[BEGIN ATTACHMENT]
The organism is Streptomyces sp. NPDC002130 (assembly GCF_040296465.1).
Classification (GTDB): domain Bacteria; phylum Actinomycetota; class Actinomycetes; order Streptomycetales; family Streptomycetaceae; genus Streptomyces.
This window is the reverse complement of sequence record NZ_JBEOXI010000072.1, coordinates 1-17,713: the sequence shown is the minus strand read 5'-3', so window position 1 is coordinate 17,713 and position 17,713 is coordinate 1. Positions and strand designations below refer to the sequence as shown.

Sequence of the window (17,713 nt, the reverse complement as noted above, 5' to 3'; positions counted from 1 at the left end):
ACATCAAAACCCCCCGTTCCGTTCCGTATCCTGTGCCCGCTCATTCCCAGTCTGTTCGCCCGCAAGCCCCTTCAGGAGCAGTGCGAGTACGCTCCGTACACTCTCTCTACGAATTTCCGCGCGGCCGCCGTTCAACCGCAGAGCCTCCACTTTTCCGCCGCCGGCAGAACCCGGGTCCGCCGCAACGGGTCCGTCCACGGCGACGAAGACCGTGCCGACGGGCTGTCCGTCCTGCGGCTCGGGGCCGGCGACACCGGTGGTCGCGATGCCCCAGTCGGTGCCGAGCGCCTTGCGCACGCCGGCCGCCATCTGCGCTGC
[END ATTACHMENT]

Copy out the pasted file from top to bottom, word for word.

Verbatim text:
The organism is Streptomyces sp. NPDC002130 (assembly GCF_040296465.1).
Classification (GTDB): domain Bacteria; phylum Actinomycetota; class Actinomycetes; order Streptomycetales; family Streptomycetaceae; genus Streptomyces.
This window is the reverse complement of sequence record NZ_JBEOXI010000072.1, coordinates 1-17,713: the sequence shown is the minus strand read 5'-3', so window position 1 is coordinate 17,713 and position 17,713 is coordinate 1. Positions and strand designations below refer to the sequence as shown.

Sequence of the window (17,713 nt, the reverse complement as noted above, 5' to 3'; positions counted from 1 at the left end):
ACATCAAAACCCCCCGTTCCGTTCCGTATCCTGTGCCCGCTCATTCCCAGTCTGTTCGCCCGCAAGCCCCTTCAGGAGCAGTGCGAGTACGCTCCGTACACTCTCTCTACGAATTTCCGCGCGGCCGCCGTTCAACCGCAGAGCCTCCACTTTTCCGCCGCCGGCAGAACCCGGGTCCGCCGCAACGGGTCCGTCCACGGCGACGAAGACCGTGCCGACGGGCTGTCCGTCCTGCGGCTCGGGGCCGGCGACACCGGTGGTCGCGATGCCCCAGTCGGTGCCGAGCGCCTTGCGCACGCCGGCCGCCATCTGCGCTGC